By Murray Schulman
It’s sweltering outside and the heat is turning my lawn a lovely shade of brown. We shower, dress for work and walk outside to get in the car only to find ourselves drenched in sweat. The air conditioner takes forever to cool the car and the house unit is working overtime. Hooray, Friday is finally here, and it is about time. I am in a crabby mood, but I’m not talking about being an old grouch. mood. I am talking about having a serious craving for crabs. Specifically, my absolute favorite soft shells, shedders, big, fat and scrumptious.
Now I’ve gone and gotten ahead of myself.
We live in the mid-Atlantic region of the country, smack-dab in the heart of blue-claw crab country. From the shores of North Carolina all the way up to Nova Scotia, blue claws reign supreme. Maryland is No. 1 in this category. I have to be fair and state that Louisiana ranks No. 2 in blue claw population. For me, there is none better than our area’s crabs. These beauties can grow as large as 9 inches across. But our jumbos generally range between 6 and 7 inches across. From the end of June through early September is the period during which the blue-claw crabs shed their shells and grow into larger shells. This is the window of opportunity for crabbers to bring in these tender delicious creatures. The newly forming shell is paper thin and completely edible. These are a delicacy well worth the time and the cost.
Speaking of cost: The blue crab market fluctuates daily. In fact, the price of the crabs can literally change from morning to afternoon. Within this market, soft shells are a sub-category with price fluctuations all their own. We have seen 4-inch soft shells selling for between $4.99 and $5.99 each.
Soft shells are sized in four categories. Hotels are 4 to 4 ½ inches, primes go up to 5 inches, jumbos measure up to 5 ½ inches. and anything bigger is known as a whale. The measurement is across the back from tip to tip. Availability varies day to day, and nothing is guaranteed as to what size will be in stock.
Now are you ready to eat some soft shells? I always say that fresh is best. Find your local seafood market. If they are doing business, the odds are in your favor that you will get fresh product. The good news is that any good seafood market will clean your soft shells for you. All you have to do is ask. In the event that you have to clean your own, the process is not hard. There are You Tube videos that will show you how it is done.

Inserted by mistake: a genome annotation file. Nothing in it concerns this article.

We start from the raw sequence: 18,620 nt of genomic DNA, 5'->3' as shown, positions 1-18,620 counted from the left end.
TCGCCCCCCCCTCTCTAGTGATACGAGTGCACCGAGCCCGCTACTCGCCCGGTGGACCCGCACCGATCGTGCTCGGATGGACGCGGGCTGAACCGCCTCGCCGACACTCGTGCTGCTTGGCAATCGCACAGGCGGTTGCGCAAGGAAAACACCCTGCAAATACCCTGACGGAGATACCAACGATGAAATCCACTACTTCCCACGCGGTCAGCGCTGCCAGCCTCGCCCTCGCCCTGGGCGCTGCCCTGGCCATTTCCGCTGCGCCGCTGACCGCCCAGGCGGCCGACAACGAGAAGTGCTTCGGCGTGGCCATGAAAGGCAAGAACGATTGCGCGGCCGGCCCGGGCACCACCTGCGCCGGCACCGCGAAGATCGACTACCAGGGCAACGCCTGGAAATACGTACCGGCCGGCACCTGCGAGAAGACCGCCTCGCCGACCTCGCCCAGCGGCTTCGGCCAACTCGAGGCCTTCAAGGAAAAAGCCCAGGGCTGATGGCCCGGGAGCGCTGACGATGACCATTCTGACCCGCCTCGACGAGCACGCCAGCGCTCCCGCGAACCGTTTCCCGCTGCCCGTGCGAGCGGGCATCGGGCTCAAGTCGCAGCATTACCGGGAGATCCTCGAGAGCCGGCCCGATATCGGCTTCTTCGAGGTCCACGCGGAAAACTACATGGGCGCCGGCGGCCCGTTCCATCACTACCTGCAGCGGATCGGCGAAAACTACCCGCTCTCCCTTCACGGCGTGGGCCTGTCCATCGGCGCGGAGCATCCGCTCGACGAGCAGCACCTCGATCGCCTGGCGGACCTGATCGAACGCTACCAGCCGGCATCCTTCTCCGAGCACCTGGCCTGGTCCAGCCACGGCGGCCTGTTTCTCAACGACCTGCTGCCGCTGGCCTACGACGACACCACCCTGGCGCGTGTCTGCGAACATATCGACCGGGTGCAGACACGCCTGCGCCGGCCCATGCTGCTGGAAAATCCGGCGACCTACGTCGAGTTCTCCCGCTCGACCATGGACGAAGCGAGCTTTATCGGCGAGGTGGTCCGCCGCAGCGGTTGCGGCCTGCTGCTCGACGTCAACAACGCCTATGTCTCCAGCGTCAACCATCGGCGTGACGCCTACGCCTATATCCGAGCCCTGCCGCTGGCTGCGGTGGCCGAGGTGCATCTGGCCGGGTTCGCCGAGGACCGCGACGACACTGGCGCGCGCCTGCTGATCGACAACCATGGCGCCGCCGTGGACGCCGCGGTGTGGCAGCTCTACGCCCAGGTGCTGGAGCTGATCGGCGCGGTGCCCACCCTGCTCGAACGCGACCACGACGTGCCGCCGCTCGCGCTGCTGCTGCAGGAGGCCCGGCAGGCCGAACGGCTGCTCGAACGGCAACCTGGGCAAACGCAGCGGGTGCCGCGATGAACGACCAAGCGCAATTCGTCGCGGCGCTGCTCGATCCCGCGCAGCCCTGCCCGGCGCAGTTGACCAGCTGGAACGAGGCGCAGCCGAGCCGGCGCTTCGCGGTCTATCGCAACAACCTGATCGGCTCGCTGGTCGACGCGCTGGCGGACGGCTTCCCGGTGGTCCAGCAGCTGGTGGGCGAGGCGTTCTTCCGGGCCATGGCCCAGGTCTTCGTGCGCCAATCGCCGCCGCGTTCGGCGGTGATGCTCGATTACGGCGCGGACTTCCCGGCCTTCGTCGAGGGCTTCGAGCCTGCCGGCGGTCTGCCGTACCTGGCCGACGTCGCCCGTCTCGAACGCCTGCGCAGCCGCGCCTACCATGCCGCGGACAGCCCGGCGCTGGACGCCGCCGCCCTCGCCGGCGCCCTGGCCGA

Simply hold the crab from the back. Using kitchen shears, snip the face right behind the eyes off. Next, turn the crab upside down and remove the abdominal apron by folding it open and snipping it off. Flip the crab right side up again and fold back the soft shell one side at a time. Remove the gills and clean inside. Repeat this on the opposite side of the crab. Line the crabs up as you clean them on a platter lined with paper towels. Now you are ready to prepare these treats.
Soft shells can be prepared in a number of ways. I go easy on the seasoning because I love the flavor of the crabs. Why disguise something this delicious? I combine flour with a nice sprinkle of corn meal mixed in for a little added crunch. For seasoning I add either some Cajun seasoning (my favorite) or if you prefer, some Old Bay seasoning. Mix this well with a fork to evenly disburse the ingredients. I prepare my pan with a 50-50 blend of vegetable oil and olive oil. This way your smoke point stays relatively high while still providing that olive oil flavor. Heat your oil to medium-high. The test is you should get a sizzle when you touch the crab to the oil. Dredge the soft shells in your seasoned flour. Carefully place the floured crabs into the hot oil. Crabs contain moisture and you will want to avoid getting burned from “spitting.” The crabs are done when the coating is golden brown, and the crabs have an orange-reddish hue.
The great part about soft shells is that you eat all of them. That provides great versatility as to how you serve them. Soft shells make an awesome sandwich with lettuce, tomato and your favorite seafood condiment. Dress them up as a platter with roasted seasoned potato wedges and freshly made slaw. Or you can take the crabs to the next level and serve them with your favorite pasta recipe. Nothing could be better. That is, unless you do what Liz and I do. Pick a clear sultry night with the moon and a zillion stars sparkling in the sky. Choose a table at your favorite seafood restaurant. On nights like this, we love to sit outside on the deck or patio of the restaurant. There is island music playing and the water is gently rippling just below. A friendly smiling server serves cold frosty libations and asks what we would like to eat. This is the moment that we have anticipated. We order the soft shells. Liz likes hers on a toasted bun dressed all the way and served with waffle fries and cold crisp creamy slaw. I order my shedders with linguini tossed with quartered cherry tomatoes, fresh basil, olive oil and roasted garlic. We let ourselves forget the work week and gently slip into a very romantic and “crabby” mood. This is what a warm summer night is all about. IAH
Feeling crabby lately — in the best sense of the word
By Murray Schulman